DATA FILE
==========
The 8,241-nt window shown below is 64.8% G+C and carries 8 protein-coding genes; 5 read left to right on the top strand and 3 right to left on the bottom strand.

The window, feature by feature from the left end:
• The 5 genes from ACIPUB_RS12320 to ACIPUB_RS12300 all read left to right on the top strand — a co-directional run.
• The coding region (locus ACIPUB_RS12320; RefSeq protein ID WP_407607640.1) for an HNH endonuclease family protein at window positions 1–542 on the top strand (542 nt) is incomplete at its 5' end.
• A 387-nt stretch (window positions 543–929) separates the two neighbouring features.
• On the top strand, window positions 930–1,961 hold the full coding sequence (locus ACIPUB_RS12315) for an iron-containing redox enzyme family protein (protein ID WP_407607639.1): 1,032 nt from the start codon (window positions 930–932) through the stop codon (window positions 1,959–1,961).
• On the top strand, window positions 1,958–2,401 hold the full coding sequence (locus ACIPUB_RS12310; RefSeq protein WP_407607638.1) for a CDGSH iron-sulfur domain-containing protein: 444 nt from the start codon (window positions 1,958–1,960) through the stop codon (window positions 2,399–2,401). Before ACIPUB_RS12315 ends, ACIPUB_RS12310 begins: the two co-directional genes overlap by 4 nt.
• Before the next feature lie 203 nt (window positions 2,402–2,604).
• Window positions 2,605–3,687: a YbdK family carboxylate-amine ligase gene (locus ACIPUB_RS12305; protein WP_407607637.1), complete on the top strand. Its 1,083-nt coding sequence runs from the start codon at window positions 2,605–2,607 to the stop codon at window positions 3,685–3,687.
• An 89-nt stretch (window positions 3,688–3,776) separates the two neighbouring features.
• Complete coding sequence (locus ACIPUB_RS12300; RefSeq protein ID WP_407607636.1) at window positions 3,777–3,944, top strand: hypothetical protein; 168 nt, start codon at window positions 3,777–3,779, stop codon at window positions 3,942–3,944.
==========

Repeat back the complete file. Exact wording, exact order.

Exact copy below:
The 8,241-nt window shown below is 64.8% G+C and carries 8 protein-coding genes; 5 read left to right on the top strand and 3 right to left on the bottom strand.

The window, feature by feature from the left end:
• The 5 genes from ACIPUB_RS12320 to ACIPUB_RS12300 all read left to right on the top strand — a co-directional run.
• The coding region (locus ACIPUB_RS12320; RefSeq protein ID WP_407607640.1) for an HNH endonuclease family protein at window positions 1–542 on the top strand (542 nt) is incomplete at its 5' end.
• A 387-nt stretch (window positions 543–929) separates the two neighbouring features.
• On the top strand, window positions 930–1,961 hold the full coding sequence (locus ACIPUB_RS12315) for an iron-containing redox enzyme family protein (protein ID WP_407607639.1): 1,032 nt from the start codon (window positions 930–932) through the stop codon (window positions 1,959–1,961).
• On the top strand, window positions 1,958–2,401 hold the full coding sequence (locus ACIPUB_RS12310; RefSeq protein WP_407607638.1) for a CDGSH iron-sulfur domain-containing protein: 444 nt from the start codon (window positions 1,958–1,960) through the stop codon (window positions 2,399–2,401). Before ACIPUB_RS12315 ends, ACIPUB_RS12310 begins: the two co-directional genes overlap by 4 nt.
• Before the next feature lie 203 nt (window positions 2,402–2,604).
• Window positions 2,605–3,687: a YbdK family carboxylate-amine ligase gene (locus ACIPUB_RS12305; protein WP_407607637.1), complete on the top strand. Its 1,083-nt coding sequence runs from the start codon at window positions 2,605–2,607 to the stop codon at window positions 3,685–3,687.
• An 89-nt stretch (window positions 3,688–3,776) separates the two neighbouring features.
• Complete coding sequence (locus ACIPUB_RS12300; RefSeq protein ID WP_407607636.1) at window positions 3,777–3,944, top strand: hypothetical protein; 168 nt, start codon at window positions 3,777–3,779, stop codon at window positions 3,942–3,944.